The 17th December version of Facebook’s Pages Terms previously prevented any kind of marketing in the cover image, and text was not allowed to comprise more than 20% of the image area. Page owners had to compromise by making sure that they advertised within the page and tried to creatively draw in consumers. However, it seems as though the Pages Terms Platforms changed overnight and simultaneously opened up a great method for marketing.
Previously, or at least until March 20th, the Page Features determined under subsection B (Cover) that cover images may not include:
- images with more than 20% text;
- price or purchase information, such as “40% off” or “Download it on socialmusic.com”;
- contact information such as a website address, email. mailing address, or information that should go in your Page’s “About” section;
- references to Facebook features or actions, such as “Like” or “Share” or an arrow point from the cover photo to any of these features; or
- calls to action, such as “Get it now” or “Tell your friends.”
These rules were generally accepted as fixed and permanent for quite some time. Now, however, the rules have changed, though the recent change seems to not have truly hit quite yet. There are still some rules in place, and the date of the guidelines does not reflect the recent change. However, it now seems that Page owners can encourage visitors to click, like, buy, tell their friends, get money off, or even get contact information. The difference is remarkable.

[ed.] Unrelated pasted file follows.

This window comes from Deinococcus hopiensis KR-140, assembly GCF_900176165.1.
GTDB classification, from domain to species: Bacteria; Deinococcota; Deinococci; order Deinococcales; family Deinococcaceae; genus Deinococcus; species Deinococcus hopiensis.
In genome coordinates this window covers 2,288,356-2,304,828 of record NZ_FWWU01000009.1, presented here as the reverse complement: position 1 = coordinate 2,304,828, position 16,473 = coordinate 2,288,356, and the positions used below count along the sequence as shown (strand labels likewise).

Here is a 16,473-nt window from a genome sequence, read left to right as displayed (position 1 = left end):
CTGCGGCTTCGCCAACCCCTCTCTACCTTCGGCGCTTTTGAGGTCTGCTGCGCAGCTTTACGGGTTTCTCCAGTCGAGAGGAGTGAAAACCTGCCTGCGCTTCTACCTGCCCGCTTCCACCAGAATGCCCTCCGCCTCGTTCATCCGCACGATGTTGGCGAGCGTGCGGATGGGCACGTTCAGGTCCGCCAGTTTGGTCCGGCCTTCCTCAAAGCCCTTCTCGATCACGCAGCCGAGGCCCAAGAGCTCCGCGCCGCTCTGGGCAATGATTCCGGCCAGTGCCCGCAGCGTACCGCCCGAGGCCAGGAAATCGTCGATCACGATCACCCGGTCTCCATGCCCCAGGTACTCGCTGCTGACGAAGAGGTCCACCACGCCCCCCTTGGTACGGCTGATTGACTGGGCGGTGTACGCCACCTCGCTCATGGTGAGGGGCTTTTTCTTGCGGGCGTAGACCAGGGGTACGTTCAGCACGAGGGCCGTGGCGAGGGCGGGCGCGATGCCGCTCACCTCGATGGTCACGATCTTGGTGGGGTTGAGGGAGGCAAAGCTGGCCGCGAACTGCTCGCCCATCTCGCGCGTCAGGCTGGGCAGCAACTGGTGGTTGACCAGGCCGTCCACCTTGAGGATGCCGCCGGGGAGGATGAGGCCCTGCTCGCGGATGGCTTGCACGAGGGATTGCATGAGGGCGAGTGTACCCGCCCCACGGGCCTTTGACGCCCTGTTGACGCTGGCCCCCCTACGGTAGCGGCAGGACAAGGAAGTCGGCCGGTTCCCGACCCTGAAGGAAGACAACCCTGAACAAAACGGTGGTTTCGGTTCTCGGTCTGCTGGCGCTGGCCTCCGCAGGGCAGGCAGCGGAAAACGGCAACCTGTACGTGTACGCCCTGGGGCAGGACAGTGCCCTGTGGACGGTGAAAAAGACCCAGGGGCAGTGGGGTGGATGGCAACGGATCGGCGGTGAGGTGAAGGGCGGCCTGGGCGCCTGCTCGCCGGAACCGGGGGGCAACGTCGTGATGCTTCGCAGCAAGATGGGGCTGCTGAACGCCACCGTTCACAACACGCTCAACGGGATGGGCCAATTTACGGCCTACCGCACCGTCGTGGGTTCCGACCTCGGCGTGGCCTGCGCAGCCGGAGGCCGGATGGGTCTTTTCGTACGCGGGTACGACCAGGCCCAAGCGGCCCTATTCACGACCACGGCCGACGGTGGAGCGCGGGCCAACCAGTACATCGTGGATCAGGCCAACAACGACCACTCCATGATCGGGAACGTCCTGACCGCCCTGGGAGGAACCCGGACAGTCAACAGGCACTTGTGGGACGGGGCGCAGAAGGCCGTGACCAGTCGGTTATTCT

The Page Features rules have changed under subsection B (Cover) to the following:
- All covers are public. This means that anyone who visits your Page will be able to see your cover. Covers can’t be deceptive, misleading or infringe on anyone else’s copyright. You may not encourage people to upload your cover to their personal timelines. Covers may not include images with more than 20% text.
This opens a completely new method of marketing consumers, one that is very obvious when they click on a company’s page. Page owners can now utilize their cover photos as a method of advertising, which is fantastic since cover photos are of the first things consumers see when they enter into a page. Facebook’s changing of the rules may not remain permanent, so it would be best to frequently check the website to make sure that they have not changed. However, as for now, companies and Page owners are free to call visitors to action, which could promote more interest than they had before. This silent change has come as a surprise and is definitely a viable option as a call to action.
Facebook’s loosened grip may not last long, however, so it is recommended that marketing Page owners take full advantage of the opportunity to call consumers to action while they can!